The Era of the American Revolution: Studies Inscribed to Evarts Boutell Greene

By Richard B. Morris | Go to book overview

Labor and Mercantilism in The Revolutionary Era

RICHARD B. MORRIS

TO DISCOVER the reason for the introduction during the American Revolution of a system of controls for the regulation of commodities and labor services we must first ascertain the climate of economic practice and opinion in which the program evolved.1 The labor problem was only one phase of the general problem of economic regulation under mercantilism, and a study of the labor codes apart from these general controls would serve to give to labor matters a false emphasis for that time and place. Mercantilism in England may be said to have rested upon two main pillars--the Acts of Trade and the Tudor labor statutes. The first provided for the external regulation and control of foreign trade and the subordination of colonial interests to those of the mother country.2 The second comprised the industrial code and, as the chief of a goodly number of internal economic controls which characterized mercantilist policy, patterned colonial legislation and administrative practice.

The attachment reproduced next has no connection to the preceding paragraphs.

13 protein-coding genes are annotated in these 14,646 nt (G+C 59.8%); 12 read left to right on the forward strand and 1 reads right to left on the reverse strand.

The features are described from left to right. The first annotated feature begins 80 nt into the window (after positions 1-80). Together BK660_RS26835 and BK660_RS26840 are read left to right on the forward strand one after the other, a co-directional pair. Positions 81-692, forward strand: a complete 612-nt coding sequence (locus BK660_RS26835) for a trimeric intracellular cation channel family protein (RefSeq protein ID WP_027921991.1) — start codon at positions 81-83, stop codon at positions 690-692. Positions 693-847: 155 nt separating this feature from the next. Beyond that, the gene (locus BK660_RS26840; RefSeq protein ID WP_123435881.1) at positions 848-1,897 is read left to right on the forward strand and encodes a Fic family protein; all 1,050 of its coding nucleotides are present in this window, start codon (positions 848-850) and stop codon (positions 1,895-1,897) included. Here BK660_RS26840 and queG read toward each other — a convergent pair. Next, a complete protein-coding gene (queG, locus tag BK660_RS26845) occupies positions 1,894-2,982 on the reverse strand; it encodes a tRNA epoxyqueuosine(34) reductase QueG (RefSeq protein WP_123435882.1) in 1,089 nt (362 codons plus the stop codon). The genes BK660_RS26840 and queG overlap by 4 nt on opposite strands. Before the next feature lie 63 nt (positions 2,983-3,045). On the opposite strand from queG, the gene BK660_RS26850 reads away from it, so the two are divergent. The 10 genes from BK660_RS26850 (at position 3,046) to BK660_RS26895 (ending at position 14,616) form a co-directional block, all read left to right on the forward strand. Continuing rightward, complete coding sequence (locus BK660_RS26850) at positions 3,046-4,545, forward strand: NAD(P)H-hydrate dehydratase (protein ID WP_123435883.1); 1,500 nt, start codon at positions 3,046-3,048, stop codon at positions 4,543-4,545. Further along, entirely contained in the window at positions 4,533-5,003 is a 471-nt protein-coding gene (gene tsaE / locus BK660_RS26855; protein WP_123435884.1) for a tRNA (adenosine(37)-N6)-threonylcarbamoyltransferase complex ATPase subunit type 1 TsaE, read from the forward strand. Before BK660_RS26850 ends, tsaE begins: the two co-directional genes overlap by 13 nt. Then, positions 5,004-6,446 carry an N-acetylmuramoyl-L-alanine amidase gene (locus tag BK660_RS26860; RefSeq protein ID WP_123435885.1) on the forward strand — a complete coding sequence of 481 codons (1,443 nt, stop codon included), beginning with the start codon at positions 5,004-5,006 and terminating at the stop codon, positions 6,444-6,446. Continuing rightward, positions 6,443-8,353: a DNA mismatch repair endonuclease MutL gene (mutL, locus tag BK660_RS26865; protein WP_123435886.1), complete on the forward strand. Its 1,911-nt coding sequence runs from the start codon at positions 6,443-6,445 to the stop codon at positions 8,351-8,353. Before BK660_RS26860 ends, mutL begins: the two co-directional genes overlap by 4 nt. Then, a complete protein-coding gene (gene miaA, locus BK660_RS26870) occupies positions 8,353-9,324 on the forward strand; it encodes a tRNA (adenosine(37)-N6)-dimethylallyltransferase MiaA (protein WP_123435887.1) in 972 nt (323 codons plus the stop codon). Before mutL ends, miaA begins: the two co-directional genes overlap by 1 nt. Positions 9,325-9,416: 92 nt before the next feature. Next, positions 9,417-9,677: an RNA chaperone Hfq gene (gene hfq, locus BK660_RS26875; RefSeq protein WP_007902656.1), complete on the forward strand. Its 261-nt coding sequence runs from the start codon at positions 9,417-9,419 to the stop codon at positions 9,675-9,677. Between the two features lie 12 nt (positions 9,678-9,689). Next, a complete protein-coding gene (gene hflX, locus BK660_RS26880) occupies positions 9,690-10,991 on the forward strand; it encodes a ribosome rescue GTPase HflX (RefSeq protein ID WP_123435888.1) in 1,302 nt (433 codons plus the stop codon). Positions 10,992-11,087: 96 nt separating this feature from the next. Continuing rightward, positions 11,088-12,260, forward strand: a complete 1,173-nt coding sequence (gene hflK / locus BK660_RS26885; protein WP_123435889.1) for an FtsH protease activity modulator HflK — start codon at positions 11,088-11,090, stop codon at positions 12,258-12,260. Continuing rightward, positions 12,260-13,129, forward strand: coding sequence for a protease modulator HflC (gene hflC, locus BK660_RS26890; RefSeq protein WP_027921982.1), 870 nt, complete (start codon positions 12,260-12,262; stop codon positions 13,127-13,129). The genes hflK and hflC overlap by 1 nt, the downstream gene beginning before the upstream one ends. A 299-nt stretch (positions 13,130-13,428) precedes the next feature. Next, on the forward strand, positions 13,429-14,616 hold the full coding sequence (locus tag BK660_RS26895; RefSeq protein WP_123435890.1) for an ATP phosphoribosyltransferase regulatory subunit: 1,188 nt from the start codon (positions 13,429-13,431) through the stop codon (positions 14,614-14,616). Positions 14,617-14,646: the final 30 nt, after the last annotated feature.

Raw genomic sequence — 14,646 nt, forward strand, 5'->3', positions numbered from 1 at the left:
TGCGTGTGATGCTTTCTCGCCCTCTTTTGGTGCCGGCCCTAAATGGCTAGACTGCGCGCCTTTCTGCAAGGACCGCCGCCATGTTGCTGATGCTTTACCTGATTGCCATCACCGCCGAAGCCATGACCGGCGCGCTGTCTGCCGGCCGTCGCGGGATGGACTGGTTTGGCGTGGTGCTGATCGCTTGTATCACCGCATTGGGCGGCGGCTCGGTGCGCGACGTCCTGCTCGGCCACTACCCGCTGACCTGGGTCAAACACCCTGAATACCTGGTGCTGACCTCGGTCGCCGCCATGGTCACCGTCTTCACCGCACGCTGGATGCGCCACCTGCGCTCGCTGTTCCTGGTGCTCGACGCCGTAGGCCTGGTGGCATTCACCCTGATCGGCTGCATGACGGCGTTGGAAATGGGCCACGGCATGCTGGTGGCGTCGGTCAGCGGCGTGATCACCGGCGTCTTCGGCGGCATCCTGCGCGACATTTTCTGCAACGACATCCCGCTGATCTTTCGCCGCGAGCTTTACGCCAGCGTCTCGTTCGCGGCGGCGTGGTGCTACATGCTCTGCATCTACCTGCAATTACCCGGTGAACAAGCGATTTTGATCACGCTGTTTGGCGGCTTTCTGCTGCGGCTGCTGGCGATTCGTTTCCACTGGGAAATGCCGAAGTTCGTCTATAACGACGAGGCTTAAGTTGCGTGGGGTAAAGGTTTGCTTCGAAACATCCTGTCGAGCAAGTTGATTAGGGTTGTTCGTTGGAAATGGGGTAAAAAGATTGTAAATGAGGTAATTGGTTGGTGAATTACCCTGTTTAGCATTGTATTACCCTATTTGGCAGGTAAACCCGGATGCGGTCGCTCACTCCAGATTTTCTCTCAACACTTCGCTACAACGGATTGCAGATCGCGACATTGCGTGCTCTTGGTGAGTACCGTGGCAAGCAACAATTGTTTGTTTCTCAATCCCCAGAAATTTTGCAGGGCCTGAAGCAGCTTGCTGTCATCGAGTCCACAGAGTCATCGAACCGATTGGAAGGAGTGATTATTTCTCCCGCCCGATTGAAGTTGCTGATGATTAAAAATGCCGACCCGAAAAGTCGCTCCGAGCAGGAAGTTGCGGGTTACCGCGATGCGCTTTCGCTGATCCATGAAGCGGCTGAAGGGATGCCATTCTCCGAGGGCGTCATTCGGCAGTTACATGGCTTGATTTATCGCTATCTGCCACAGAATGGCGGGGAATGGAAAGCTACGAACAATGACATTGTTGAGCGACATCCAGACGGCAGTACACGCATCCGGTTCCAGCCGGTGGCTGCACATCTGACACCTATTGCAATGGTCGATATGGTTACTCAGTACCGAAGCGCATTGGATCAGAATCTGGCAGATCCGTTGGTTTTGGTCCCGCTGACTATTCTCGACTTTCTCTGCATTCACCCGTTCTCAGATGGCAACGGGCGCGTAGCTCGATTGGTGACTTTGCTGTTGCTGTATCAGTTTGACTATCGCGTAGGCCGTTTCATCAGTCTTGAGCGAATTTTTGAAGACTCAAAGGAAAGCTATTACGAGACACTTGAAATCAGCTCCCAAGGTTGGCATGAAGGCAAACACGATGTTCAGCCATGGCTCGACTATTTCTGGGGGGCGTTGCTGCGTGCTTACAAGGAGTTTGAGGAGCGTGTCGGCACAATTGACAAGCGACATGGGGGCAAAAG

The economic practices which prevailed in the American colonies in the seventeenth century combined medieval town regula-

____________________
1
Grateful acknowledgment is due the Social Science Research Council for a grant- in-aid which made possible the completion of this study. The writer also wishes to express his indebtedness to Professor Eli F. Heckscher, of the University of Stockholm, for valued suggestions, and to three former students, Lester Jashnoff, of the New York bar, Jonathan Grossman, and Martin Kleinbard.
2
For consideration of the effects of this program the reader is referred to pp. 2-39. Certain mercantilist legislation affecting colonial labor, such as the Hat Act, could be paralleled by internal English regulations such as the statute of 2 and 3 Philip and Mary, c. 11, providing that country weavers could keep only one loom and city weavers two, and by English guild regulations limiting the number of apprentices which a master might have. The courts tended to disregard such limitations. See Highamshire v. Baskin, 12 Mod. 46 ( 1693).

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